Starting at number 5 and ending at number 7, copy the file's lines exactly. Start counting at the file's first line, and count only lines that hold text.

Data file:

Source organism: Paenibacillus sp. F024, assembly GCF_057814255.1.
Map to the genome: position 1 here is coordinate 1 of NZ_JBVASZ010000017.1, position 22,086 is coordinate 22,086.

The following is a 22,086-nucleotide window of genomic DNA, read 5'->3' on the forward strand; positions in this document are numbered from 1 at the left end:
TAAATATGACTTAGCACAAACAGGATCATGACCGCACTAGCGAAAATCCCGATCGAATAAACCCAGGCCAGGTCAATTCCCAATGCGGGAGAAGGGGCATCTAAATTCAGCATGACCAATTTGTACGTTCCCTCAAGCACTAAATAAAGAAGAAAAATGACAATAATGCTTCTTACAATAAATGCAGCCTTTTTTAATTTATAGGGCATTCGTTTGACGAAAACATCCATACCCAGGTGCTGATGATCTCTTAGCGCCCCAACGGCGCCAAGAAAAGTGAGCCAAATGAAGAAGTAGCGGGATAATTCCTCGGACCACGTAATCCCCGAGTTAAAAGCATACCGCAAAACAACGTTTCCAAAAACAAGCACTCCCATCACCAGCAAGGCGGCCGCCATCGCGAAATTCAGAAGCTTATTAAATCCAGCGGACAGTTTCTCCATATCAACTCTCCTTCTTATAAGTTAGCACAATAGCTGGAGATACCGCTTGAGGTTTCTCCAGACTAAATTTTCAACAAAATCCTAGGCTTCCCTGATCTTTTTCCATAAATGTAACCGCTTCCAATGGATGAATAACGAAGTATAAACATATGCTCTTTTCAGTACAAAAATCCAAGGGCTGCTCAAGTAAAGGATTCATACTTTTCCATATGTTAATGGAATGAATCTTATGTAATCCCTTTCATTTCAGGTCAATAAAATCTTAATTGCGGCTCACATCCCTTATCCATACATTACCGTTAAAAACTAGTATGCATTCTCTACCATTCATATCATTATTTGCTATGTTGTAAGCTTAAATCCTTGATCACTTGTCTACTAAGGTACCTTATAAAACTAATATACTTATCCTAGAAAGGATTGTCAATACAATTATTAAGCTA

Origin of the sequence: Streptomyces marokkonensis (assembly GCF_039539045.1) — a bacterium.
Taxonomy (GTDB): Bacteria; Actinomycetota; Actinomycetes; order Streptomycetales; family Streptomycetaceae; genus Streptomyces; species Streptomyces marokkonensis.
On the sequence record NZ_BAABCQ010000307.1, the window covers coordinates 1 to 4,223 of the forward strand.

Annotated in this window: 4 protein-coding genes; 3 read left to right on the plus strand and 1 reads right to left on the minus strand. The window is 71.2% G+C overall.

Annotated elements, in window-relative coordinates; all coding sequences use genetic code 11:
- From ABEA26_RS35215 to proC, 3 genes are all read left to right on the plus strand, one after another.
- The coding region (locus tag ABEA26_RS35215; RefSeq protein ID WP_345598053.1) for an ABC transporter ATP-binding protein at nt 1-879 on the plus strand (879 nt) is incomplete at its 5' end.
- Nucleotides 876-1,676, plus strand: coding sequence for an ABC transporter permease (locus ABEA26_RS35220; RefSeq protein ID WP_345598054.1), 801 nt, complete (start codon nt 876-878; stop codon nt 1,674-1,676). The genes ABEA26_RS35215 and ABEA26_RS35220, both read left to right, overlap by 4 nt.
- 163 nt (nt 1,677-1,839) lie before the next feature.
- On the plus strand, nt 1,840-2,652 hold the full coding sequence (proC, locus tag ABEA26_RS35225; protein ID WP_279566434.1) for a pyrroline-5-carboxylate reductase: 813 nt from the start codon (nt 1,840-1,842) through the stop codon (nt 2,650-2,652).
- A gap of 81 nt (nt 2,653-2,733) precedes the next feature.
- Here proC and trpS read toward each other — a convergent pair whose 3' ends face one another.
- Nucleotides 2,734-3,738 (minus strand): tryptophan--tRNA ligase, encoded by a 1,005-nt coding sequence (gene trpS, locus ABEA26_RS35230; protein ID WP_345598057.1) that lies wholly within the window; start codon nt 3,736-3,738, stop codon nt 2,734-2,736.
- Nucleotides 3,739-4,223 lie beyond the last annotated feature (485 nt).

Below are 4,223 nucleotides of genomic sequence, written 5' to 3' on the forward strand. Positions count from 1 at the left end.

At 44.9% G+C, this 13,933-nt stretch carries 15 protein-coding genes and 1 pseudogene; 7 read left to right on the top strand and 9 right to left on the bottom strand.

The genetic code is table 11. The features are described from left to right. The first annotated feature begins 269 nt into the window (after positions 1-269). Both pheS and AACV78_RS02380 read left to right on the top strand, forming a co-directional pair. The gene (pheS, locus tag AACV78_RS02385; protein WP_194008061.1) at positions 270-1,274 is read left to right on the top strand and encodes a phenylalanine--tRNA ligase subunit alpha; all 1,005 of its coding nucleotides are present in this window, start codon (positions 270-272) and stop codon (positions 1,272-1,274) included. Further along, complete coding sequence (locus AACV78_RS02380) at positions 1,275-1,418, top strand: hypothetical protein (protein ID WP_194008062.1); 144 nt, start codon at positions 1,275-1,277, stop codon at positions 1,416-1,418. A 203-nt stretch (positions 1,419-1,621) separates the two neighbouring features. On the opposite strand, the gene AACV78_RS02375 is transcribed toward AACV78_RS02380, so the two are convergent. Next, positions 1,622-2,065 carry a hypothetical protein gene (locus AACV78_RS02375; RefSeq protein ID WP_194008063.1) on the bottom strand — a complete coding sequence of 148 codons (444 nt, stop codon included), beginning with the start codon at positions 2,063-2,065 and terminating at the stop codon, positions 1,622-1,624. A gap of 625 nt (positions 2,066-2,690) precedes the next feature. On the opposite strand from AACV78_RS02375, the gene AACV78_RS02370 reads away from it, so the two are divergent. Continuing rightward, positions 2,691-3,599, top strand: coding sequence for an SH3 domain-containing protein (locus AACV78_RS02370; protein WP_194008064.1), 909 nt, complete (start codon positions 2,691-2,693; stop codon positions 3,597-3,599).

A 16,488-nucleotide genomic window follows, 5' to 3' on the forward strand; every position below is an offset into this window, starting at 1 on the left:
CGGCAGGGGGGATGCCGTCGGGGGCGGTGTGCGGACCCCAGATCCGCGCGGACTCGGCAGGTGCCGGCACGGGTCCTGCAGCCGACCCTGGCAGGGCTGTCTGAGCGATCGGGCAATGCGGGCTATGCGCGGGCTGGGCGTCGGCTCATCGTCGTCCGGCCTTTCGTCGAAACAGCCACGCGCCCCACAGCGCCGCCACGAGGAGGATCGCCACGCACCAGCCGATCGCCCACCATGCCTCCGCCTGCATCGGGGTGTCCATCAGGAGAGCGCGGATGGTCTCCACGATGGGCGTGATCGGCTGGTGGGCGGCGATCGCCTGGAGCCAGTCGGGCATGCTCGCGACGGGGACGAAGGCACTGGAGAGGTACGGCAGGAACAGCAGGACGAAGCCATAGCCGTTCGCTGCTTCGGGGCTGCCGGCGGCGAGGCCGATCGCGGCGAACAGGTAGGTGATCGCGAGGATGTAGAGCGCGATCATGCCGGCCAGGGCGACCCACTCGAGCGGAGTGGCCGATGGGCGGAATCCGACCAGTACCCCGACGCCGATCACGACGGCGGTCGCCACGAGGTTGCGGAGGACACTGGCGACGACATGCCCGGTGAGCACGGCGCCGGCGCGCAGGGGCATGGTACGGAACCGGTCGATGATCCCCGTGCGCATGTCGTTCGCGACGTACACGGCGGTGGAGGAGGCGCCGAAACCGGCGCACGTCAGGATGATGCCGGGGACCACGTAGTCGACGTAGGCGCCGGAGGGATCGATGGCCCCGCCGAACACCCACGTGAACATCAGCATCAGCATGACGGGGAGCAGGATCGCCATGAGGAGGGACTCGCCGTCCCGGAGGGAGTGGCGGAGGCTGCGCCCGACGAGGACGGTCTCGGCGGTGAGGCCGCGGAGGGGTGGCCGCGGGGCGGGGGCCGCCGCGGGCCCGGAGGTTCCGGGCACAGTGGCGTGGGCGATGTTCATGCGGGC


Origin of the sequence: Streptomyces marokkonensis (assembly GCF_039539045.1) — a bacterium.
Taxonomy (GTDB): Bacteria; Actinomycetota; Actinomycetes; order Streptomycetales; family Streptomycetaceae; genus Streptomyces; species Streptomyces marokkonensis.
On the sequence record NZ_BAABCQ010000307.1, the window covers coordinates 1 to 4,223 of the forward strand.